There was always going to be an issue with the name. ‘Goggomobil’ may have been cute in German, being originally derived from a child’s nickname, but in Australia it may as well have been called a Schitzengiggle.
Hans Glas’s farm equipment business had expanded post-WW2 into motor scooters (the ‘Glas-Goggo motorroller’) and then microcars. The first four-wheeler was the Goggomobil T sedan of 1954, a two-door bubble-car initially powered by a rear-mounted, 250cc two-stroke scooter engine, with larger 300 and 400cc versions in 1957.
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A world away, Sydney racing driver and car dealer Bill Buckle was looking to augment his successful De Soto, Citroen and other franchises with small, economical cars. In 1958, Buckle went to Glas’s factory in Dingolfing with an ingenious deal.
Buckle was an early adopter of fibreglass, having produced a handsome, Ford Zephyr-engined coupe in 1954 and eventually building 20 examples of the Buckle 2.5 Coupe (aka Buckle GT) from 1958-’60.
Familiar with Australia’s stiff tariffs on complete cars, Buckle arranged with Goggomobil to import only CKD (completely knocked down) chassis kits; he would replicate the steel body locally in fibreglass. Thus, in 1958, began Australian assembly of Goggomobil sedans and coupes.
Buckle was soon inspired to add a two-seat roadster. Sketching it himself, it was refined by Stan Brown, an ex-Lotus panel man who built the prototype body in aluminium. The production Dart was a doorless monocoque, with separate mouldings for the rear engine lid and dash panel. Just five months elapsed from pen to prototype.
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Launched in 1959 with a 295cc engine, the Goggomobil Dart drew sniffs from sports car snobs – and was loved by younger buyers. Paint schemes were often bright, two-tone or GT-striped. And the price was right: when a 1.0-litre Austin-Healey Sprite cost about £1175, the Dart was just £685.
People forgave the smoking exhaust and sundial-calibrated performance for the fun of driving and being seen in it. Production, which began in September 1959, was soon at seven cars per day – and couldn’t match demand.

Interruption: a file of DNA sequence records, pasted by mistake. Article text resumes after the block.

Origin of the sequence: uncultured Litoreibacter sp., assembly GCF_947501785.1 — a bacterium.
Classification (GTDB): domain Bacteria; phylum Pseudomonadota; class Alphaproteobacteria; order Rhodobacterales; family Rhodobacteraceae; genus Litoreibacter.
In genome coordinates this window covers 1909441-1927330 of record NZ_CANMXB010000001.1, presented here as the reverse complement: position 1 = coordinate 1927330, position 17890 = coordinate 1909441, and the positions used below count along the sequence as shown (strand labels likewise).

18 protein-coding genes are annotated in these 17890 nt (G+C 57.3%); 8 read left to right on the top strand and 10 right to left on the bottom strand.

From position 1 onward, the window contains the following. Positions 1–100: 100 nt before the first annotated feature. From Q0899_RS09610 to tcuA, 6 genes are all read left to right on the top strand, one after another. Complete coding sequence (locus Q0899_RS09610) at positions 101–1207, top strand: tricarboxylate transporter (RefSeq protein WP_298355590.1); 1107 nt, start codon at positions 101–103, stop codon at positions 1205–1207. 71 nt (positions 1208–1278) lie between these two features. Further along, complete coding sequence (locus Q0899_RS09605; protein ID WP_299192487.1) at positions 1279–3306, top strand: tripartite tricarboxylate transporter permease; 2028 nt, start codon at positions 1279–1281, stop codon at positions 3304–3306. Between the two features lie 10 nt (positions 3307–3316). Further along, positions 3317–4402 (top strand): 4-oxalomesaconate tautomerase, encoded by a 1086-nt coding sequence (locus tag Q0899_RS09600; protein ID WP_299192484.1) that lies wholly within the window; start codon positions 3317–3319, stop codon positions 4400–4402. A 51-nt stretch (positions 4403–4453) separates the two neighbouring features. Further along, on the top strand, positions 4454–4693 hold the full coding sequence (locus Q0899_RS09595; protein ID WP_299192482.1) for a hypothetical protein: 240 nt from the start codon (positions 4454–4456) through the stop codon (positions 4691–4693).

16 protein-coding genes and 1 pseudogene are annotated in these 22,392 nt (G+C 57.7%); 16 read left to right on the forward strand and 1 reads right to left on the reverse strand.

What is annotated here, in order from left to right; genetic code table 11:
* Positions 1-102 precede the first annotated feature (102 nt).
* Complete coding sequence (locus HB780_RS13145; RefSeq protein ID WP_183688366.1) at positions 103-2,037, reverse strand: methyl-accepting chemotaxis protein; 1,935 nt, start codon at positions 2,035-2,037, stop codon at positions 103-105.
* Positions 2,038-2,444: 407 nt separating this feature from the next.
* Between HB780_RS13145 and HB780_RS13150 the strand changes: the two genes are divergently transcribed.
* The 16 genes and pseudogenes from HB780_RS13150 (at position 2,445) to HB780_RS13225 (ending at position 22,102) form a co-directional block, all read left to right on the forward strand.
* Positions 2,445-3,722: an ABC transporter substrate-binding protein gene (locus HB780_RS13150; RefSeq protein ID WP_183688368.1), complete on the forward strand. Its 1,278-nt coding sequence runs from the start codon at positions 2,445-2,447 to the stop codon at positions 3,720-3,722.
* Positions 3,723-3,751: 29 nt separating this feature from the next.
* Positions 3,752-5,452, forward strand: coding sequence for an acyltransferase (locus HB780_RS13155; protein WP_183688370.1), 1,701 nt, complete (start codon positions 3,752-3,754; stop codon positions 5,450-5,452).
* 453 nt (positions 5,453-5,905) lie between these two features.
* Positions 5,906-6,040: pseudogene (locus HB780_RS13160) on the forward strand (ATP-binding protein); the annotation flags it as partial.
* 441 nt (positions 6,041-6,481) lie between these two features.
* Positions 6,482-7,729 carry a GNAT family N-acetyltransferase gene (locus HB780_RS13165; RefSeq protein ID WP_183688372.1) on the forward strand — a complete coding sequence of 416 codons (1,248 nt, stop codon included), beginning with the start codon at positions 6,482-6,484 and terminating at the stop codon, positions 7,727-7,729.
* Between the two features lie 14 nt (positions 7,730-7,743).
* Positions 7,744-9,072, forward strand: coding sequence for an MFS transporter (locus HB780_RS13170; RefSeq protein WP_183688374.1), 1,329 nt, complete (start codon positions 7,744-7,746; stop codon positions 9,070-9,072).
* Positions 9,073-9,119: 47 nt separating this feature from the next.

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Only a fortnight earlier, however, the death knell for the microcar had begun to ring in distant England. The BMC Mini would bring four seats, four cylinders and affordable fun to the masses. Buckle had produced about 5000 local Goggomobils – sedans, a rare van, and just over 700 Darts – before closing production in September, 1961.
In Germany, meanwhile, the over-ambitious Glas went from almost taking over struggling BMW and Audi in the late-1950s, to being absorbed into BMW in 1966.
More mini than Mini
At 2895mm overall, the Dart was about 160mm shorter than a BMC Mini, which also dwarfed its 1797mm wheelbase. Dart sat on the Goggo’s pressed steel structural platform, with simple swing-axles front and rear, coil springs and telescopic dampers, and good drums within 10-inch wheels. Quick rack-and-pinion steering and a featherlike 360kg made the lively handling quite controllable.
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No hurry, then
Goggomobils were, uhh, motivated by a rear-mounted, air-cooled, two-stroke parallel twin with single carb and a four-speed gearbox in-unit (like a motorcycle). Early 295cc version had 11.1kW/27.4Nm; later, bored 394cc version offered 13.8kW/28.4Nm. Acceleration tests on the 295cc car yielded 0-80km/h in 27 seconds and a standing 400m in 25.1 seconds.
Dart was long on fun but short on comfort, lacking doors, windows and instrumentation beyond a central Kienzle speedo. Wet weather meant attaching the (included) soft-top with side curtains, all fixed in place with hardware store fasteners. Nicely vinyl-trimmed interior had rubber floor mats and basic bucket seats that hinged up and back for step-in access. There was no luggage boot; but frog-eye Sprite didn’t have one, either.